V/H/S 2 [Blu-Ray]

V/H/S 2 [Blu-Ray]
4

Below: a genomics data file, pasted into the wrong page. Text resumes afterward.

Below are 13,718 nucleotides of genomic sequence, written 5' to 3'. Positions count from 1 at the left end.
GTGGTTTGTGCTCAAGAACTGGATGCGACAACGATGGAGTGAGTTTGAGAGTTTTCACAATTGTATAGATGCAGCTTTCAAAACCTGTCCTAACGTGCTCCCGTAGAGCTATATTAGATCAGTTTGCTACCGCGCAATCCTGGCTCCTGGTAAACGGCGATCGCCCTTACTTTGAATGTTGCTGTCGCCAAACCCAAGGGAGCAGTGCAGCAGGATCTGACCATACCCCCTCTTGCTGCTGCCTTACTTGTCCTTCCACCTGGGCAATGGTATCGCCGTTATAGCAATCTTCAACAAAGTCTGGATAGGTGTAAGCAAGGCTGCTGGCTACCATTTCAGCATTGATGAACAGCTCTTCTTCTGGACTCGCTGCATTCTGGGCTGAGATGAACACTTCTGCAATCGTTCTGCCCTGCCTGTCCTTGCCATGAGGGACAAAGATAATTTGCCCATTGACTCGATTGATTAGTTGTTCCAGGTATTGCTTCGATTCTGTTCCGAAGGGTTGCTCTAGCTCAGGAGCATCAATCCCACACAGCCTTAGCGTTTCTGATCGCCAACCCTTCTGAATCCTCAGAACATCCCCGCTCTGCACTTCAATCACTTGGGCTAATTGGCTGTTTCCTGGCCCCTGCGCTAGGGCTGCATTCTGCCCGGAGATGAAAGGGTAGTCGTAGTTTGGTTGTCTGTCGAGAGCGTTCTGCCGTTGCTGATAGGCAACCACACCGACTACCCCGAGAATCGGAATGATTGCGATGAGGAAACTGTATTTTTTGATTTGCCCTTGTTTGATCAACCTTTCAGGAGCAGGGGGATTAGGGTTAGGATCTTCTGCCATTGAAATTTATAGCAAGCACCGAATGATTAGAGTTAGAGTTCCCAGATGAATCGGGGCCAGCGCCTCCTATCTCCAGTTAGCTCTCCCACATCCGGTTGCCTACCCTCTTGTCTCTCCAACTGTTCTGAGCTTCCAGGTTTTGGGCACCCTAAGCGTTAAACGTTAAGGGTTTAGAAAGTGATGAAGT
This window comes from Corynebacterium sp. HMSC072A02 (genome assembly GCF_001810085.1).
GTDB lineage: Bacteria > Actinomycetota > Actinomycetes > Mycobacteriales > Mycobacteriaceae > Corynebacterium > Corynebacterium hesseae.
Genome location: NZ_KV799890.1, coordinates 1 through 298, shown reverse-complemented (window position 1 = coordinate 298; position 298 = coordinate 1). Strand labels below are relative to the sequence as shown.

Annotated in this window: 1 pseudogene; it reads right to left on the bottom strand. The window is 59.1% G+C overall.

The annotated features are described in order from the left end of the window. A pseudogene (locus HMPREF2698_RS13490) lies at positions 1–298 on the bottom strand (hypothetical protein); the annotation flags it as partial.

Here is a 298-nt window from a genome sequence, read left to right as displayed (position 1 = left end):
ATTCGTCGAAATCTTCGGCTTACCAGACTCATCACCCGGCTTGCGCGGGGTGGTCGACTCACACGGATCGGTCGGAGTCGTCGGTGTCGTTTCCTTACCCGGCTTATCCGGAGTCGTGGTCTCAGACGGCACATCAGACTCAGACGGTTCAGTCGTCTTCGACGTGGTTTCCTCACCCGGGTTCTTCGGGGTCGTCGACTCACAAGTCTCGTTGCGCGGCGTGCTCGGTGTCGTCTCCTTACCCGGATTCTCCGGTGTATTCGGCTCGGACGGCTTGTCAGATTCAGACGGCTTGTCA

Vastly improving upon the occasionally inventive, but mostly juvenile and misogynistic offerings of horror anthology V/H/S, the sequel encompasses a greater breadth of thematic and stylistic experiments in found-footage filmmaking. According to the commentary track, starting the brittle and convoluted wraparound segment with a scene of Simon Barrett groping fake boobs and waving his floppy wang is a way of acknowledging, "but not apologizing" for some of the first edition's widely perceived shortcomings. That snippet of cheap titillation leads to a boring setup for someone to watch a series of deadly VHS tapes. It's no surprise that the short Barrett wrote for director Adam Wingard is the only one in this batch that contains pointless nudity. "Phase 1 Clinical Trails" finds the director of You're Next playing a man with an experimental bionic eye that begins picking up otherworldly frequencies. The futuristic slant is a great excuse to use HD video, but it renders the whole analog tape conceit nonsensical. Ultimately, the connecting story mythology of "Tape 49" feels pretty perfunctory and inessential, so enjoyment of the individual shorts isn't contingent upon the whole. After that attractively shot, but meandering cyber ghost story, "A Ride in the Park" uses the simple idea of strapping a camera to a guy during a zombie outbreak to great effect. Eduardo Sanchez and Gregg Hale hit upon the bright idea of making the protagonist a casualty instead of a survivor. Depicting the birth and death of a zombie with a patient eye and as much sensitivity as gallows humour, this gory little story is one of the best in the series. The most direct competition for that title is Gareth Huw Evans and Tim Tjahjanto's bat-shit-crazy mock dock, Safe Haven. With a wild sense of vicious absurdity, the duo constructs a bizarre tale of a film crew absorbed into a gruesome satanic ritual while interviewing a charismatic cult leader; it's a rare beast that can be both hilarious and terrifying. Shocking for not being horrible, especially after his contribution to The ABCs of Death, Canadian director Jason Eisener is responsible for "Slumber Party Alien Abduction." That title pretty much says it all, except that the entire short unfolds from the perspective of a camera strapped to the family dog. The Hobo With a Shotgun director is better equipped to tap into empathy via animals than humans and manages to tell a coherent story without the aid of verbal exchanges. Each segment receives some form of special feature to complement it. Most ("Tape 49 Rewind," "Dissecting Phase 1 Clinical Trails" and "Inside Safe Haven") follow a standard behind-the-scenes format, but "Behind the Lights" is just an assemblage of candid footage from Alien Abduction offered without commentary and "I Dare You" is phone footage of crew members engaged in an ill-advised bet to push over a tree. Thought provoking stuff, that. "AXS TV: A Look at V/H/S 2" is a self-explanatory promo puff emphasising how superior this film is to the first — it is — and for some reason, a "Behind the Scenes Photo Gallery" is featured on the disc as well. To wrap things up, a commentary track includes contributions from each creative team, recorded separately for their respective projects. Aside from the knowingly annoying Simon Barrett and Adam Wingard apologizing for their personalities and talking about sneaking Barrett's penis into as many montage shots as possible during the end credits, most of the directors have something at least semi-interesting to say. If there were one additional quality short instead of that listless, nonsensical wraparound segment, this would be a horror anthology worth recommending. (Magnolia)